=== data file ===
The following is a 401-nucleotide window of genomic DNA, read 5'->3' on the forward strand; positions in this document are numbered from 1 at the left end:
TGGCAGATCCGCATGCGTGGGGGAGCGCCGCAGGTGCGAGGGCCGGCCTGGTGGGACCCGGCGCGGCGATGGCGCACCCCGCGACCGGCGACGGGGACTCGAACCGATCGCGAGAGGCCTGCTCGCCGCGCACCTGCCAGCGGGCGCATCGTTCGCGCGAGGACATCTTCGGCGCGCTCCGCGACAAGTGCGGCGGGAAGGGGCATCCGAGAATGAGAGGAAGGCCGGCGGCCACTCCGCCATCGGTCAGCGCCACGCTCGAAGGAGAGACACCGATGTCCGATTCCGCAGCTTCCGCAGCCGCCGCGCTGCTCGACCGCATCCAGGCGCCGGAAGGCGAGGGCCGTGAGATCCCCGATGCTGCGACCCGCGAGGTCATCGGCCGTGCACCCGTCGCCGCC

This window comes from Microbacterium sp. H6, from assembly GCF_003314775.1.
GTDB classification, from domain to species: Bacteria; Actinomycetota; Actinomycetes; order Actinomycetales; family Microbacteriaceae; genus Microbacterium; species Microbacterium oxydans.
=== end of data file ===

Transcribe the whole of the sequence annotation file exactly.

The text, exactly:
The following is a 401-nucleotide window of genomic DNA, read 5'->3' on the forward strand; positions in this document are numbered from 1 at the left end:
TGGCAGATCCGCATGCGTGGGGGAGCGCCGCAGGTGCGAGGGCCGGCCTGGTGGGACCCGGCGCGGCGATGGCGCACCCCGCGACCGGCGACGGGGACTCGAACCGATCGCGAGAGGCCTGCTCGCCGCGCACCTGCCAGCGGGCGCATCGTTCGCGCGAGGACATCTTCGGCGCGCTCCGCGACAAGTGCGGCGGGAAGGGGCATCCGAGAATGAGAGGAAGGCCGGCGGCCACTCCGCCATCGGTCAGCGCCACGCTCGAAGGAGAGACACCGATGTCCGATTCCGCAGCTTCCGCAGCCGCCGCGCTGCTCGACCGCATCCAGGCGCCGGAAGGCGAGGGCCGTGAGATCCCCGATGCTGCGACCCGCGAGGTCATCGGCCGTGCACCCGTCGCCGCC

This window comes from Microbacterium sp. H6, from assembly GCF_003314775.1.
GTDB classification, from domain to species: Bacteria; Actinomycetota; Actinomycetes; order Actinomycetales; family Microbacteriaceae; genus Microbacterium; species Microbacterium oxydans.